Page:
Then some of the men in the family began the ritual of preparing to set off firecrackers and roman candles. Shrewdly, Nick the Labrador, saw them getting ready and ambled up to the porch. With his nose he opened the door and settled down in the living room, an ear turning only slightly to the noise. We enjoyed the noise but then one of us said:

Where is Puppy?


Frightened out of his wits at the noise, terrified that something dreadful was wrong, McTavish J. Puppy raced unobserved down a trail and into the woods. On and on he went, his ears laid back in fright at the terrible sound.

Lillian and I thought that it would be very possible that we might not ever see McTavish again. The woods were alive with animals including fox and other predators. Puppy would be a dainty white-fur morsel. We canvassed the area and called his name. Finally one of our number, in a road runner vehicle trundled down a remote trail and out of the timber came Himself, badly shaken. He was scooped up and returned.

That night back in our house while he ruminated as he lay on my chest, he seemed to feel that for a time he would be irretrievably lost.

“You should have followed Nick,” I said. “He opened the door with his nose and went inside.”

Of course. But I just kept running further into the brush.

“No matter,” I said. “You’re back home now. The wild-wild outdoors is not for you, eh?”

I won’t go that far. But a time around the block on that super-long leash, running back and forth at squirrels, barking at dogs who try to invade my territory, is sufficient.

Then he fell asleep and once again was carried back to his appointed place.

Tuesday, August 28, 2007

Personal Asides: Can’t Wait `Til I Climb the “Fred-Head” Express…Susannah Mendoza a Democratic Charmer…This May be Oberweis’ Time at Last.


“All Aboard!”

Here it is, folks…a sure-fire way to get pumped up for the next Republican presidential victory in 2008! Fred Thompson in Indianapolis:

“I simply believe that on the present course that we’re going to be a weaker, less prosperous, more divided nation than what we have been. I do not say that lightly, but I think it’s the truth. And I think the American people are ready for the truth.”

Rank that with Reagan at his best…JFK pledging to get the country “moving again”…Eisenhower issuing a call to join his crusade when he campaigned for the nomination in 1952. Not quite.

Susanna Mendoza.

Rep. Susanna Mendoza (D-Chicago), who represents the 1st district composed of the near southwest side, is a tiny, 95 lb. charmer who looks all of 12 but who has been in the House for six years. She was my guest along with Paul Caprio, director-Family Pac, Sunday night. I have never heard such leveled criticism both of the governor of her own party and of Sen. Emil Jones, the Senate president of her party. It seems to me that the ingredients may well be ripe for a Republican comeback in the future. Why?

Democrats have proven that the more of them who get elected the more fractious they become and are unable to govern. I understand that Speaker Madigan is biding the time when his daughter runs for governor—but that won’t be until 2010 and the avalanche of discontent will have hit high tide by then.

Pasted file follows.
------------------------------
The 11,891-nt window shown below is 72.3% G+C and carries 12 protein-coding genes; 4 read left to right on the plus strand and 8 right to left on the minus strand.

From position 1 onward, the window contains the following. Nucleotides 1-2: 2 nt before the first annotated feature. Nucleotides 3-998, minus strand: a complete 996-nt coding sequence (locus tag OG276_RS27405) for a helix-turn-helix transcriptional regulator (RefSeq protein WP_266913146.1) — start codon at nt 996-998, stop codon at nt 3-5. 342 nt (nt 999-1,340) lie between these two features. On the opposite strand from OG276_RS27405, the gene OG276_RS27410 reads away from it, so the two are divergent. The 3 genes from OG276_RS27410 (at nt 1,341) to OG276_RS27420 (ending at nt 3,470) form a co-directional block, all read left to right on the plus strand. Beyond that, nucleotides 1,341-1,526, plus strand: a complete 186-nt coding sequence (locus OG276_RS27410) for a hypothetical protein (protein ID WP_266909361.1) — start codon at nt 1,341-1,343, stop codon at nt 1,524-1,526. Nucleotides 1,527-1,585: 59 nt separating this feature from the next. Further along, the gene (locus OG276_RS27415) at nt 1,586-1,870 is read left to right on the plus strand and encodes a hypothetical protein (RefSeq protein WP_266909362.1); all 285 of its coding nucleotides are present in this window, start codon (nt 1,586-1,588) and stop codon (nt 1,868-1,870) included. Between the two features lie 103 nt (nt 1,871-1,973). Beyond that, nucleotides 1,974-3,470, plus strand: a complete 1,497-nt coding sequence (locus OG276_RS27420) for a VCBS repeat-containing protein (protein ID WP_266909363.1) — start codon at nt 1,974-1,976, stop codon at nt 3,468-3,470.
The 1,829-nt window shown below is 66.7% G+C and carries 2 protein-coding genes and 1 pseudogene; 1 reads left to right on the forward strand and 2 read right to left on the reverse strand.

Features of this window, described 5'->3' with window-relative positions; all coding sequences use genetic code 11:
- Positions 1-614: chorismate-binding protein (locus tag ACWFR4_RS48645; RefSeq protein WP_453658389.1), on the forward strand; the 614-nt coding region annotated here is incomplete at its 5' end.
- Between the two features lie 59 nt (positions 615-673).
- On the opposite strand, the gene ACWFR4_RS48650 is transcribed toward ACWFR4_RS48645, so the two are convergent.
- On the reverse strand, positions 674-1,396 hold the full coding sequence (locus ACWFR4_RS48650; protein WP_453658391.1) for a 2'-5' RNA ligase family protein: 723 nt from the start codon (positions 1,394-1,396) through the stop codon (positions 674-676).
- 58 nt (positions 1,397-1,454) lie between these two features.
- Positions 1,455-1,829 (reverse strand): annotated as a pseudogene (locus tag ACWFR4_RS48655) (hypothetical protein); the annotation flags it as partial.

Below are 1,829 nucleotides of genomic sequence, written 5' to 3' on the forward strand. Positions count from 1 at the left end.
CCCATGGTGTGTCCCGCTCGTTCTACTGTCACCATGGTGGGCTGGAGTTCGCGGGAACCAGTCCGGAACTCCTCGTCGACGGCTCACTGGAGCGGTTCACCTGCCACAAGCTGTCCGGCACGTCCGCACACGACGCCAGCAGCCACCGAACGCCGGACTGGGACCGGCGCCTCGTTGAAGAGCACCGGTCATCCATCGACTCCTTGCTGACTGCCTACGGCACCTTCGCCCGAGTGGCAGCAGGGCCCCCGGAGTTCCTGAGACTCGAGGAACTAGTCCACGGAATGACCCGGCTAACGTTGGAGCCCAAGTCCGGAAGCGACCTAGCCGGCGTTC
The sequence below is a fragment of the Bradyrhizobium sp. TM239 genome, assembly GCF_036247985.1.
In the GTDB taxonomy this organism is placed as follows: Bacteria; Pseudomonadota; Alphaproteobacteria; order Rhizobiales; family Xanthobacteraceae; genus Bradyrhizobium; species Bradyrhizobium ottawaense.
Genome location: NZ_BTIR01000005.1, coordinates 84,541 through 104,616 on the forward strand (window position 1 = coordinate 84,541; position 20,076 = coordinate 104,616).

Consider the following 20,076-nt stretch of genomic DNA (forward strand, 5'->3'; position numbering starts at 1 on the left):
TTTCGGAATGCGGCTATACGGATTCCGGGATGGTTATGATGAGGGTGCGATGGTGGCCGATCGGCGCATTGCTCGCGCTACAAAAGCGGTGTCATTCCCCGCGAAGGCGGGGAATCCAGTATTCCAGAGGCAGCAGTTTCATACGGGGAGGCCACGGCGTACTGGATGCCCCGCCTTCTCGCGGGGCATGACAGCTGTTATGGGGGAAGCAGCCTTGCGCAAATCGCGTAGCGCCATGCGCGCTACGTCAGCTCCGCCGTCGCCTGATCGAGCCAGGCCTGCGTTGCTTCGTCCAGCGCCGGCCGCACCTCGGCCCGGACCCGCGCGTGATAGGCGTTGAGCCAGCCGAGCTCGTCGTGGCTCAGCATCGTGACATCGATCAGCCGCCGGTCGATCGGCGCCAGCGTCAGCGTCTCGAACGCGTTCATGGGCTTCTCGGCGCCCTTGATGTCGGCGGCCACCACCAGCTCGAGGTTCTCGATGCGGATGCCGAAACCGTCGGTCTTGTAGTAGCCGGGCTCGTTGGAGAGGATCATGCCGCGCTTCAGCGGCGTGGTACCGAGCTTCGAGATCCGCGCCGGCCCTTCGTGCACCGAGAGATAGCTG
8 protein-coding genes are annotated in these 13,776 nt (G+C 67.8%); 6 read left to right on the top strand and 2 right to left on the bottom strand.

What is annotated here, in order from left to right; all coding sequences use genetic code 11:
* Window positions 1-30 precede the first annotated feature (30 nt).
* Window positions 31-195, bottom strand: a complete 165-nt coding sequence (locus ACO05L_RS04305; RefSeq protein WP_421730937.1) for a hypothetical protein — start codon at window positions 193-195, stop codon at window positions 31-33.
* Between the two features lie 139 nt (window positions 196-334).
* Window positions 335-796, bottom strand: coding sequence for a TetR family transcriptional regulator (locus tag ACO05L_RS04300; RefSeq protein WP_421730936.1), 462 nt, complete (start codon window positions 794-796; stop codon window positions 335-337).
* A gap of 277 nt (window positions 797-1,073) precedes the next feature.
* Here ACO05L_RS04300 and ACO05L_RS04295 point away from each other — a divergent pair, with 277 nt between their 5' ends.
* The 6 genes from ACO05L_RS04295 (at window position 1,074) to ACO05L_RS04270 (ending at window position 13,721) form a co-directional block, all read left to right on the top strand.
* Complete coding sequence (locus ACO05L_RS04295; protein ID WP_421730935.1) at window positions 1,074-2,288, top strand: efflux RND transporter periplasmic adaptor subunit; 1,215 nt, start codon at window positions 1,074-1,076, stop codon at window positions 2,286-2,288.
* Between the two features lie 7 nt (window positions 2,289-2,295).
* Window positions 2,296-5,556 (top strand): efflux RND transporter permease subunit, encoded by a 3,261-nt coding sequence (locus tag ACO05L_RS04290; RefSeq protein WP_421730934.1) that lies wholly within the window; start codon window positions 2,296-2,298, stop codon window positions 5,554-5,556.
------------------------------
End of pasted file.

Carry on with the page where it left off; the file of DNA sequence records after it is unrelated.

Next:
Oberweis’ Time?

It appears obvious that Denny Hastert has all but endorsed Jim Oberweis as his successor for the 14th. If that is true, a candidate who has embodied all that conservatives have really been seeking is on the cusp of winning. But what about State Sen. Chris Lauzen who I would distinctly prefer? I asked Chris where the differences are between him and Jim Oberweis and he pointed out that they appear to be indistinct…the fact that Oberweis has not been able to get elected over a period of time. But given that Hastert has seemingly endorsed him and that Oberweis is flush with money, the next loser may well be Chris. Perhaps he might want to discard his intention to run for Congress and wait for a better opportunity.

The danger is that with Lauzen and Oberweis dividing the conservative vote, a liberal Republican like the mayor of Geneva may get in. Of course, despite no discernible differences, Chris Lauzen will lower his head and plunge right into the brick wall along with his followers…repenting at leisure as they have so often in the past when they rejected a change of course when circumstances required it. For the record, I am still for Lauzen but is there no accommodation for circumstances? We’ll see.

Flashback: And so the Romance Begins Between McTavish J. Puppy and His “Master” (Only Technically).

[Continuing the memoir for my kids and grandchildren].

At 2 a.m. in the midst of his first night at home with his new adoptees, McTavish J. Puppy, then two weeks old, began to complain loudly in his cage on the sun-porch…which woke me up (sleeping on the couch). I pulled him out of the cage and perched him on my chest as I lay there in the dark. He began to cover me with kisses which he was wont to do anyhow. Dogs, as you must know, are completely self-engrossed creatures, having been created thus by God who meant them to be supremely concerned with survival.

But Puppy was a bit different. He expressed thanks for the rescue and looked at me steadily with his deep brown eyes.

“I thought,” said I, “that you would feel secure in your cage. At least that is what the dog manual says. You are content within four close walls to give you a sense of security.”

You read wrong, he intimated, continuing to lick my face. I deeply miss all the other dogs and the fragrant smells in Aunt Betty’s house.

“Fragrant smell! My eyeglasses steamed over when I entered the place. There are more dogs in that house than the Health Department warrants, assuredly.”